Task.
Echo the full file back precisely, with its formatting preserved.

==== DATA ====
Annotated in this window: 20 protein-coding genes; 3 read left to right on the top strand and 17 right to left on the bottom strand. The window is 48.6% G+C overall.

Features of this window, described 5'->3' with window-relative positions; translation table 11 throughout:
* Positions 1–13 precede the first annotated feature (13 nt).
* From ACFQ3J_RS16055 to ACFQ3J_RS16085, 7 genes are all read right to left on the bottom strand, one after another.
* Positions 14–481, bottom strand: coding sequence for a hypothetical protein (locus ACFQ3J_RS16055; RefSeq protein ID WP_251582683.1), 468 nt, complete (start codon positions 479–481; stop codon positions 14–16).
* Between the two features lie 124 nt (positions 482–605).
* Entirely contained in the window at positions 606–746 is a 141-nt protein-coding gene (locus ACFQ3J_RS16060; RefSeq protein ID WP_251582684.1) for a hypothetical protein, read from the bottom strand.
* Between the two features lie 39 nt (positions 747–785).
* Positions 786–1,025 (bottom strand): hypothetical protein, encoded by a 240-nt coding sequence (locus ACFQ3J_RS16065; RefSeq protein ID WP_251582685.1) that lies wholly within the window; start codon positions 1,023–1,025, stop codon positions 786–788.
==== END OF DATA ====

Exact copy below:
Annotated in this window: 20 protein-coding genes; 3 read left to right on the top strand and 17 right to left on the bottom strand. The window is 48.6% G+C overall.

Features of this window, described 5'->3' with window-relative positions; translation table 11 throughout:
* Positions 1–13 precede the first annotated feature (13 nt).
* From ACFQ3J_RS16055 to ACFQ3J_RS16085, 7 genes are all read right to left on the bottom strand, one after another.
* Positions 14–481, bottom strand: coding sequence for a hypothetical protein (locus ACFQ3J_RS16055; RefSeq protein ID WP_251582683.1), 468 nt, complete (start codon positions 479–481; stop codon positions 14–16).
* Between the two features lie 124 nt (positions 482–605).
* Entirely contained in the window at positions 606–746 is a 141-nt protein-coding gene (locus ACFQ3J_RS16060; RefSeq protein ID WP_251582684.1) for a hypothetical protein, read from the bottom strand.
* Between the two features lie 39 nt (positions 747–785).
* Positions 786–1,025 (bottom strand): hypothetical protein, encoded by a 240-nt coding sequence (locus ACFQ3J_RS16065; RefSeq protein ID WP_251582685.1) that lies wholly within the window; start codon positions 1,023–1,025, stop codon positions 786–788.